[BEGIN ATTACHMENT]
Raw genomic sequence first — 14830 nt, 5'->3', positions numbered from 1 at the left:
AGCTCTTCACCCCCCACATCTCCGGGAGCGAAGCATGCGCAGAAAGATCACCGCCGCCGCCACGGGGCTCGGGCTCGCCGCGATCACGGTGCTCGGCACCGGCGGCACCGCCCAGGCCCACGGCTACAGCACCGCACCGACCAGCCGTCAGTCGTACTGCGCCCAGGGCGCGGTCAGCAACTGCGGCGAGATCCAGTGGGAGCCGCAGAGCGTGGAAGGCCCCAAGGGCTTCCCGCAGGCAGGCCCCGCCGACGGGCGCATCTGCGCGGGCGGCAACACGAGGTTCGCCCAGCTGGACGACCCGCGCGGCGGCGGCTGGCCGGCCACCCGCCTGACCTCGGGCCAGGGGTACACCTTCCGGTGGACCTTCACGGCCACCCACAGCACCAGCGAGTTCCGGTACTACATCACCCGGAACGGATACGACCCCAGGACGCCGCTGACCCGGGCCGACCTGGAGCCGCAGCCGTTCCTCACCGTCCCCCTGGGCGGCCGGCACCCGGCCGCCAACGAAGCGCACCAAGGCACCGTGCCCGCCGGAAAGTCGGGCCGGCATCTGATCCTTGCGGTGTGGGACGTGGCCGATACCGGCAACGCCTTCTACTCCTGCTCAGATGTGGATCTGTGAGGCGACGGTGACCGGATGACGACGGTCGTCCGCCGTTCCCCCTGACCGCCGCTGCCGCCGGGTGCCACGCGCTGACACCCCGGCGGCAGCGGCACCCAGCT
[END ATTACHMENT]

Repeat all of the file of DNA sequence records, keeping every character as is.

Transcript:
Raw genomic sequence first — 14830 nt, 5'->3', positions numbered from 1 at the left:
AGCTCTTCACCCCCCACATCTCCGGGAGCGAAGCATGCGCAGAAAGATCACCGCCGCCGCCACGGGGCTCGGGCTCGCCGCGATCACGGTGCTCGGCACCGGCGGCACCGCCCAGGCCCACGGCTACAGCACCGCACCGACCAGCCGTCAGTCGTACTGCGCCCAGGGCGCGGTCAGCAACTGCGGCGAGATCCAGTGGGAGCCGCAGAGCGTGGAAGGCCCCAAGGGCTTCCCGCAGGCAGGCCCCGCCGACGGGCGCATCTGCGCGGGCGGCAACACGAGGTTCGCCCAGCTGGACGACCCGCGCGGCGGCGGCTGGCCGGCCACCCGCCTGACCTCGGGCCAGGGGTACACCTTCCGGTGGACCTTCACGGCCACCCACAGCACCAGCGAGTTCCGGTACTACATCACCCGGAACGGATACGACCCCAGGACGCCGCTGACCCGGGCCGACCTGGAGCCGCAGCCGTTCCTCACCGTCCCCCTGGGCGGCCGGCACCCGGCCGCCAACGAAGCGCACCAAGGCACCGTGCCCGCCGGAAAGTCGGGCCGGCATCTGATCCTTGCGGTGTGGGACGTGGCCGATACCGGCAACGCCTTCTACTCCTGCTCAGATGTGGATCTGTGAGGCGACGGTGACCGGATGACGACGGTCGTCCGCCGTTCCCCCTGACCGCCGCTGCCGCCGGGTGCCACGCGCTGACACCCCGGCGGCAGCGGCACCCAGCT